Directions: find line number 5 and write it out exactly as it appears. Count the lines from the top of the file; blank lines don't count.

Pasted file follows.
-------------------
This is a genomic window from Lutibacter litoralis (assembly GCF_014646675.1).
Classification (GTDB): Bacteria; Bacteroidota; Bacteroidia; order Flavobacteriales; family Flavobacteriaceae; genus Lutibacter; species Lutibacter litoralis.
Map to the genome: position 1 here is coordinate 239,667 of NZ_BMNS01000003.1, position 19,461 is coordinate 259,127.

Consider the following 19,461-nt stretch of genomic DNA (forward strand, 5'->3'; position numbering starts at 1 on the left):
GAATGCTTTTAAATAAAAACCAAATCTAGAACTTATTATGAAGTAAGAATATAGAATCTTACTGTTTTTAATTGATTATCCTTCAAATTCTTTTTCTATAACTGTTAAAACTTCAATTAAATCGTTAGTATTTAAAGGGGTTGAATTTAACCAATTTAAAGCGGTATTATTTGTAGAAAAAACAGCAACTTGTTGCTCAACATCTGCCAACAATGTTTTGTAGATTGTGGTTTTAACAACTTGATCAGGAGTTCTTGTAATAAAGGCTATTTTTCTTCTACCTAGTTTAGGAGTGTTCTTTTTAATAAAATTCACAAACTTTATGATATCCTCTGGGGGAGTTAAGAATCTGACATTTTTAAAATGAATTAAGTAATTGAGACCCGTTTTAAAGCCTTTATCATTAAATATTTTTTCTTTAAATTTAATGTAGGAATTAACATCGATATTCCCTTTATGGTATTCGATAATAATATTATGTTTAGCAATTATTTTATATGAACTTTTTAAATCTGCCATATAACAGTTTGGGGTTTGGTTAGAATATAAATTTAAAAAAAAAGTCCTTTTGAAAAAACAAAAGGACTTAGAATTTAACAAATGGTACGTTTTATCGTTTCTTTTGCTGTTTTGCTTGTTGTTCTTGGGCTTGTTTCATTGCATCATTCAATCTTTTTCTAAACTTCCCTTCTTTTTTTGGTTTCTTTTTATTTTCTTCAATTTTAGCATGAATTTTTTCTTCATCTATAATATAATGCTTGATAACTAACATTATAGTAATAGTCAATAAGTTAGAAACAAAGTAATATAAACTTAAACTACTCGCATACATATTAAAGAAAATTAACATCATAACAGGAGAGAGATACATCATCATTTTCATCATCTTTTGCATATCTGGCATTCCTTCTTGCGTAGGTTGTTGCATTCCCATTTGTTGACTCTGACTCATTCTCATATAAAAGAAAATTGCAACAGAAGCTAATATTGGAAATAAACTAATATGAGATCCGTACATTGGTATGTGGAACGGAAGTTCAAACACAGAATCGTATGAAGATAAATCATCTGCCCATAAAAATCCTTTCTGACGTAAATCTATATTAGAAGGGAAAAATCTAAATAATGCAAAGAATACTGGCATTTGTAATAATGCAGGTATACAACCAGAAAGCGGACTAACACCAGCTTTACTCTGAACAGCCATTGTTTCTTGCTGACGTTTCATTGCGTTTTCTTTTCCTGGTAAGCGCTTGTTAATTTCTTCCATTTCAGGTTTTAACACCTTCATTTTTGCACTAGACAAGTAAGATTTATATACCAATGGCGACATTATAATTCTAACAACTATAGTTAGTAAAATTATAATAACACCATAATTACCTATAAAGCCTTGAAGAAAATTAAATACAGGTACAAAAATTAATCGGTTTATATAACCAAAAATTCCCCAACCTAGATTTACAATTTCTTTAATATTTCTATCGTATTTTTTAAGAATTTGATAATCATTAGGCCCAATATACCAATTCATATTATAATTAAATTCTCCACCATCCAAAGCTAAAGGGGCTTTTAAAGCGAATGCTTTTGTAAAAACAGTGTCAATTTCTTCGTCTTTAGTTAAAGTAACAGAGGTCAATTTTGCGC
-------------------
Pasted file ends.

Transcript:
GAATGCTTTTAAATAAAAACCAAATCTAGAACTTATTATGAAGTAAGAATATAGAATCTTACTGTTTTTAATTGATTATCCTTCAAATTCTTTTTCTATAACTGTTAAAACTTCAATTAAATCGTTAGTATTTAAAGGGGTTGAATTTAACCAATTTAAAGCGGTATTATTTGTAGAAAAAACAGCAACTTGTTGCTCAACATCTGCCAACAATGTTTTGTAGATTGTGGTTTTAACAACTTGATCAGGAGTTCTTGTAATAAAGGCTATTTTTCTTCTACCTAGTTTAGGAGTGTTCTTTTTAATAAAATTCACAAACTTTATGATATCCTCTGGGGGAGTTAAGAATCTGACATTTTTAAAATGAATTAAGTAATTGAGACCCGTTTTAAAGCCTTTATCATTAAATATTTTTTCTTTAAATTTAATGTAGGAATTAACATCGATATTCCCTTTATGGTATTCGATAATAATATTATGTTTAGCAATTATTTTATATGAACTTTTTAAATCTGCCATATAACAGTTTGGGGTTTGGTTAGAATATAAATTTAAAAAAAAAGTCCTTTTGAAAAAACAAAAGGACTTAGAATTTAACAAATGGTACGTTTTATCGTTTCTTTTGCTGTTTTGCTTGTTGTTCTTGGGCTTGTTTCATTGCATCATTCAATCTTTTTCTAAACTTCCCTTCTTTTTTTGGTTTCTTTTTATTTTCTTCAATTTTAGCATGAATTTTTTCTTCATCTATAATATAATGCTTGATAACTAACATTATAGTAATAGTCAATAAGTTAGAAACAAAGTAATATAAACTTAAACTACTCGCATACATATTAAAGAAAATTAACATCATAACAGGAGAGAGATACATCATCATTTTCATCATCTTTTGCATATCTGGCATTCCTTCTTGCGTAGGTTGTTGCATTCCCATTTGTTGACTCTGACTCATTCTCATATAAAAGAAAATTGCAACAGAAGCTAATATTGGAAATAAACTAATATGAGATCCGTACATTGGTATGTGGAACGGAAGTTCAAACACAGAATCGTATGAAGATAAATCATCTGCCCATAAAAATCCTTTCTGACGTAAATCTATATTAGAAGGGAAAAATCTAAATAATGCAAAGAATACTGGCATTTGTAATAATGCAGGTATACAACCAGAAAGCGGACTAACACCAGCTTTACTCTGAACAGCCATTGTTTCTTGCTGACGTTTCATTGCGTTTTCTTTTCCTGGTAAGCGCTTGTTAATTTCTTCCATTTCAGGTTTTAACACCTTCATTTTTGCACTAGACAAGTAAGATTTATATACCAATGGCGACATTATAATTCTAACAACTATAGTTAGTAAAATTATAATAACACCATAATTACCTATAAAGCCTTGAAGAAAATTAAATACAGGTACAAAAATTAATCGGTTTATATAACCAAAAATTCCCCAACCTAGATTTACAATTTCTTTAATATTTCTATCGTATTTTTTAAGAATTTGATAATCATTAGGCCCAATATACCAATTCATATTATAATTAAATTCTCCACCATCCAAAGCTAAAGGGGCTTTTAAAGCGAATGCTTTTGTAAAAACAGTGTCAATTTCTTCGTCTTTAGTTAAAGTAACAGAGGTCAATTTTGCGC